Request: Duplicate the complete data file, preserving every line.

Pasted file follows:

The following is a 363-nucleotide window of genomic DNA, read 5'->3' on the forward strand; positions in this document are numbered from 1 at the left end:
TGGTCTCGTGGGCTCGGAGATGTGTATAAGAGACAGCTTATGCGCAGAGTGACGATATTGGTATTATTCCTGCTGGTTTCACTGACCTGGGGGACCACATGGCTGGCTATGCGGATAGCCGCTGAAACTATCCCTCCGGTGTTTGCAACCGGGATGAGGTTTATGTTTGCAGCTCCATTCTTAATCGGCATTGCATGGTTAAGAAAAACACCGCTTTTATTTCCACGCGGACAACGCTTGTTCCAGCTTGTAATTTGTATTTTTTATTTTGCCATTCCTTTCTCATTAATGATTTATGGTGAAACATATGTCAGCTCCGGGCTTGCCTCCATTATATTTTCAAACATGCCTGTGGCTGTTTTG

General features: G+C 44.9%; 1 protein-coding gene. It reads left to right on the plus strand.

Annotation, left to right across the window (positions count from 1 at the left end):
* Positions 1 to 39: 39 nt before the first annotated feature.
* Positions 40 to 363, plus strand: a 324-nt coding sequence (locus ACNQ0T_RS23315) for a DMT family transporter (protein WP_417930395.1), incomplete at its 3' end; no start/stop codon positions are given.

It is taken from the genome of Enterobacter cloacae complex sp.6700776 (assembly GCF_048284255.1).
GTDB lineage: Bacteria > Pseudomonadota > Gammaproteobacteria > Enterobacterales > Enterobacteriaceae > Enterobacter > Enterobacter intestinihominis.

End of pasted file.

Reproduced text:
The following is a 363-nucleotide window of genomic DNA, read 5'->3' on the forward strand; positions in this document are numbered from 1 at the left end:
TGGTCTCGTGGGCTCGGAGATGTGTATAAGAGACAGCTTATGCGCAGAGTGACGATATTGGTATTATTCCTGCTGGTTTCACTGACCTGGGGGACCACATGGCTGGCTATGCGGATAGCCGCTGAAACTATCCCTCCGGTGTTTGCAACCGGGATGAGGTTTATGTTTGCAGCTCCATTCTTAATCGGCATTGCATGGTTAAGAAAAACACCGCTTTTATTTCCACGCGGACAACGCTTGTTCCAGCTTGTAATTTGTATTTTTTATTTTGCCATTCCTTTCTCATTAATGATTTATGGTGAAACATATGTCAGCTCCGGGCTTGCCTCCATTATATTTTCAAACATGCCTGTGGCTGTTTTG

General features: G+C 44.9%; 1 protein-coding gene. It reads left to right on the plus strand.

Annotation, left to right across the window (positions count from 1 at the left end):
* Positions 1 to 39: 39 nt before the first annotated feature.
* Positions 40 to 363, plus strand: a 324-nt coding sequence (locus ACNQ0T_RS23315) for a DMT family transporter (protein WP_417930395.1), incomplete at its 3' end; no start/stop codon positions are given.

It is taken from the genome of Enterobacter cloacae complex sp.6700776 (assembly GCF_048284255.1).
GTDB lineage: Bacteria > Pseudomonadota > Gammaproteobacteria > Enterobacterales > Enterobacteriaceae > Enterobacter > Enterobacter intestinihominis.